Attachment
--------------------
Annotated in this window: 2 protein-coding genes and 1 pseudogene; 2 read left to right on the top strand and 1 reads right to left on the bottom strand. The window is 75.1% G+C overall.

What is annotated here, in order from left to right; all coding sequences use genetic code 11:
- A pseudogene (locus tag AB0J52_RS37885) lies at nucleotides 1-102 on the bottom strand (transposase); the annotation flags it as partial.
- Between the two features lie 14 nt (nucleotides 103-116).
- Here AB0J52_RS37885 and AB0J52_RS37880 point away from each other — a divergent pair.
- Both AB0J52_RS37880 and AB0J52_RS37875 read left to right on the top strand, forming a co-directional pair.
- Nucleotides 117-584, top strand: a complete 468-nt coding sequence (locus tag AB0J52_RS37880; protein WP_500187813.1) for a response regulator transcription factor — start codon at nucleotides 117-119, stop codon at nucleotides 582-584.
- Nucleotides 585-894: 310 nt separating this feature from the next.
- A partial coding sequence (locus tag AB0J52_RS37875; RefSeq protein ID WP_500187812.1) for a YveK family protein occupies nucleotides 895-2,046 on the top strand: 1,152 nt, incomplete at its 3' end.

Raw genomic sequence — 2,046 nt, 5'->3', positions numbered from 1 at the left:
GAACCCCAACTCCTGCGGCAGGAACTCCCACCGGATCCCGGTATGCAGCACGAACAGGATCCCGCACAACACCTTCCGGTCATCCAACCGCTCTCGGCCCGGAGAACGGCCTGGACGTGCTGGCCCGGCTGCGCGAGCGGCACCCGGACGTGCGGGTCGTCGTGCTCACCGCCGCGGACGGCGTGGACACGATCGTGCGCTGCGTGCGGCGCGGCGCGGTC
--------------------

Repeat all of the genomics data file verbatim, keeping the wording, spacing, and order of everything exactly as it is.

Annotated in this window: 2 protein-coding genes and 1 pseudogene; 2 read left to right on the top strand and 1 reads right to left on the bottom strand. The window is 75.1% G+C overall.

What is annotated here, in order from left to right; all coding sequences use genetic code 11:
- A pseudogene (locus tag AB0J52_RS37885) lies at nucleotides 1-102 on the bottom strand (transposase); the annotation flags it as partial.
- Between the two features lie 14 nt (nucleotides 103-116).
- Here AB0J52_RS37885 and AB0J52_RS37880 point away from each other — a divergent pair.
- Both AB0J52_RS37880 and AB0J52_RS37875 read left to right on the top strand, forming a co-directional pair.
- Nucleotides 117-584, top strand: a complete 468-nt coding sequence (locus tag AB0J52_RS37880; protein WP_500187813.1) for a response regulator transcription factor — start codon at nucleotides 117-119, stop codon at nucleotides 582-584.
- Nucleotides 585-894: 310 nt separating this feature from the next.
- A partial coding sequence (locus tag AB0J52_RS37875; RefSeq protein ID WP_500187812.1) for a YveK family protein occupies nucleotides 895-2,046 on the top strand: 1,152 nt, incomplete at its 3' end.

Raw genomic sequence — 2,046 nt, 5'->3', positions numbered from 1 at the left:
GAACCCCAACTCCTGCGGCAGGAACTCCCACCGGATCCCGGTATGCAGCACGAACAGGATCCCGCACAACACCTTCCGGTCATCCAACCGCTCTCGGCCCGGAGAACGGCCTGGACGTGCTGGCCCGGCTGCGCGAGCGGCACCCGGACGTGCGGGTCGTCGTGCTCACCGCCGCGGACGGCGTGGACACGATCGTGCGCTGCGTGCGGCGCGGCGCGGTC